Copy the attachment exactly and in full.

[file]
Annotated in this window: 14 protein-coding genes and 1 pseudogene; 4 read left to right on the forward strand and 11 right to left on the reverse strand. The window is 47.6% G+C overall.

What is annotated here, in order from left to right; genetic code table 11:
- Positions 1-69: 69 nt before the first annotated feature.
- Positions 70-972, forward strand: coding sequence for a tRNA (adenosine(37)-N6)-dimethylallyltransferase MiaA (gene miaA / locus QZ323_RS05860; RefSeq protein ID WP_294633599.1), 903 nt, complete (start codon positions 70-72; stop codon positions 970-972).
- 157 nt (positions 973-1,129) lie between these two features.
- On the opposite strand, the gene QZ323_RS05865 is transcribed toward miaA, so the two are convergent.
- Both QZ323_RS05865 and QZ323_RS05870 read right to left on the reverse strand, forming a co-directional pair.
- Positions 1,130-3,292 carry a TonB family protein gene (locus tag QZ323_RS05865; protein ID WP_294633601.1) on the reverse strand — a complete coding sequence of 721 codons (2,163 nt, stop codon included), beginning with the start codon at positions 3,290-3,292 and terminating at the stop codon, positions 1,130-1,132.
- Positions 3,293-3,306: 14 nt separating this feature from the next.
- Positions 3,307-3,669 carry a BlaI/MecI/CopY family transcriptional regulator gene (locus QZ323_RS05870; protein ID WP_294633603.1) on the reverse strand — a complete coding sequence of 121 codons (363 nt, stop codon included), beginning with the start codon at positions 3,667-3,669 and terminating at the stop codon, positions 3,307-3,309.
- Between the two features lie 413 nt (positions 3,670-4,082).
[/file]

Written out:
Annotated in this window: 14 protein-coding genes and 1 pseudogene; 4 read left to right on the forward strand and 11 right to left on the reverse strand. The window is 47.6% G+C overall.

What is annotated here, in order from left to right; genetic code table 11:
- Positions 1-69: 69 nt before the first annotated feature.
- Positions 70-972, forward strand: coding sequence for a tRNA (adenosine(37)-N6)-dimethylallyltransferase MiaA (gene miaA / locus QZ323_RS05860; RefSeq protein ID WP_294633599.1), 903 nt, complete (start codon positions 70-72; stop codon positions 970-972).
- 157 nt (positions 973-1,129) lie between these two features.
- On the opposite strand, the gene QZ323_RS05865 is transcribed toward miaA, so the two are convergent.
- Both QZ323_RS05865 and QZ323_RS05870 read right to left on the reverse strand, forming a co-directional pair.
- Positions 1,130-3,292 carry a TonB family protein gene (locus tag QZ323_RS05865; protein ID WP_294633601.1) on the reverse strand — a complete coding sequence of 721 codons (2,163 nt, stop codon included), beginning with the start codon at positions 3,290-3,292 and terminating at the stop codon, positions 1,130-1,132.
- Positions 3,293-3,306: 14 nt separating this feature from the next.
- Positions 3,307-3,669 carry a BlaI/MecI/CopY family transcriptional regulator gene (locus QZ323_RS05870; protein ID WP_294633603.1) on the reverse strand — a complete coding sequence of 121 codons (363 nt, stop codon included), beginning with the start codon at positions 3,667-3,669 and terminating at the stop codon, positions 3,307-3,309.
- Between the two features lie 413 nt (positions 3,670-4,082).